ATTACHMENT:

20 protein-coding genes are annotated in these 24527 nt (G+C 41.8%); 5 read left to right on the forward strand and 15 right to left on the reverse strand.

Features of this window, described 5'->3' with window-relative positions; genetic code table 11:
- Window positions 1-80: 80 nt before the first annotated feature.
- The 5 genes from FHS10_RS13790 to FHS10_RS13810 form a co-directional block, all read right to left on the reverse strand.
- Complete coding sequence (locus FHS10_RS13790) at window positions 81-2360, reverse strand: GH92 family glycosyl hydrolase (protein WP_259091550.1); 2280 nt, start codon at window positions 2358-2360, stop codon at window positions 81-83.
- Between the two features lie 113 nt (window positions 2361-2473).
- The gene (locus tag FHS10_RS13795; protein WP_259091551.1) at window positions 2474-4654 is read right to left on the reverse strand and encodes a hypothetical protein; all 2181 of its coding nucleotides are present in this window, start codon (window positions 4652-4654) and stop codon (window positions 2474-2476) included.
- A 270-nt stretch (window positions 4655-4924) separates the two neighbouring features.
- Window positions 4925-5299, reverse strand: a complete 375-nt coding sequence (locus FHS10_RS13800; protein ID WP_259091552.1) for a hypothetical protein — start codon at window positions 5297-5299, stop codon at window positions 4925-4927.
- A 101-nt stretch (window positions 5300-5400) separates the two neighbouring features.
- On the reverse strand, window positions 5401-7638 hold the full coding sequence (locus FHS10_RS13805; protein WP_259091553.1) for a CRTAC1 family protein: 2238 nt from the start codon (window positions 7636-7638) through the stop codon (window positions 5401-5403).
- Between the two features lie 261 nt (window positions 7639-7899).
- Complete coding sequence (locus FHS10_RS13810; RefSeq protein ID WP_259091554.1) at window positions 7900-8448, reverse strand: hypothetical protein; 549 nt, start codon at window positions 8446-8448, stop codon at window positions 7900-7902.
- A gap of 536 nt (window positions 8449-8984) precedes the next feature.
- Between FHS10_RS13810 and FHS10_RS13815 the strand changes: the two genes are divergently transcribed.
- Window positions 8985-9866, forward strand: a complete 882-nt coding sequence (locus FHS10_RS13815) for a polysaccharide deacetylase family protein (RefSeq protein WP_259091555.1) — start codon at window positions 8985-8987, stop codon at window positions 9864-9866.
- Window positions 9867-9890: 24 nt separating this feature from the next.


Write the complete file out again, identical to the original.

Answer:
20 protein-coding genes are annotated in these 24527 nt (G+C 41.8%); 5 read left to right on the forward strand and 15 right to left on the reverse strand.

Features of this window, described 5'->3' with window-relative positions; genetic code table 11:
- Window positions 1-80: 80 nt before the first annotated feature.
- The 5 genes from FHS10_RS13790 to FHS10_RS13810 form a co-directional block, all read right to left on the reverse strand.
- Complete coding sequence (locus FHS10_RS13790) at window positions 81-2360, reverse strand: GH92 family glycosyl hydrolase (protein WP_259091550.1); 2280 nt, start codon at window positions 2358-2360, stop codon at window positions 81-83.
- Between the two features lie 113 nt (window positions 2361-2473).
- The gene (locus tag FHS10_RS13795; protein WP_259091551.1) at window positions 2474-4654 is read right to left on the reverse strand and encodes a hypothetical protein; all 2181 of its coding nucleotides are present in this window, start codon (window positions 4652-4654) and stop codon (window positions 2474-2476) included.
- A 270-nt stretch (window positions 4655-4924) separates the two neighbouring features.
- Window positions 4925-5299, reverse strand: a complete 375-nt coding sequence (locus FHS10_RS13800; protein ID WP_259091552.1) for a hypothetical protein — start codon at window positions 5297-5299, stop codon at window positions 4925-4927.
- A 101-nt stretch (window positions 5300-5400) separates the two neighbouring features.
- On the reverse strand, window positions 5401-7638 hold the full coding sequence (locus FHS10_RS13805; protein WP_259091553.1) for a CRTAC1 family protein: 2238 nt from the start codon (window positions 7636-7638) through the stop codon (window positions 5401-5403).
- Between the two features lie 261 nt (window positions 7639-7899).
- Complete coding sequence (locus FHS10_RS13810; RefSeq protein ID WP_259091554.1) at window positions 7900-8448, reverse strand: hypothetical protein; 549 nt, start codon at window positions 8446-8448, stop codon at window positions 7900-7902.
- A gap of 536 nt (window positions 8449-8984) precedes the next feature.
- Between FHS10_RS13810 and FHS10_RS13815 the strand changes: the two genes are divergently transcribed.
- Window positions 8985-9866, forward strand: a complete 882-nt coding sequence (locus FHS10_RS13815) for a polysaccharide deacetylase family protein (RefSeq protein WP_259091555.1) — start codon at window positions 8985-8987, stop codon at window positions 9864-9866.
- Window positions 9867-9890: 24 nt separating this feature from the next.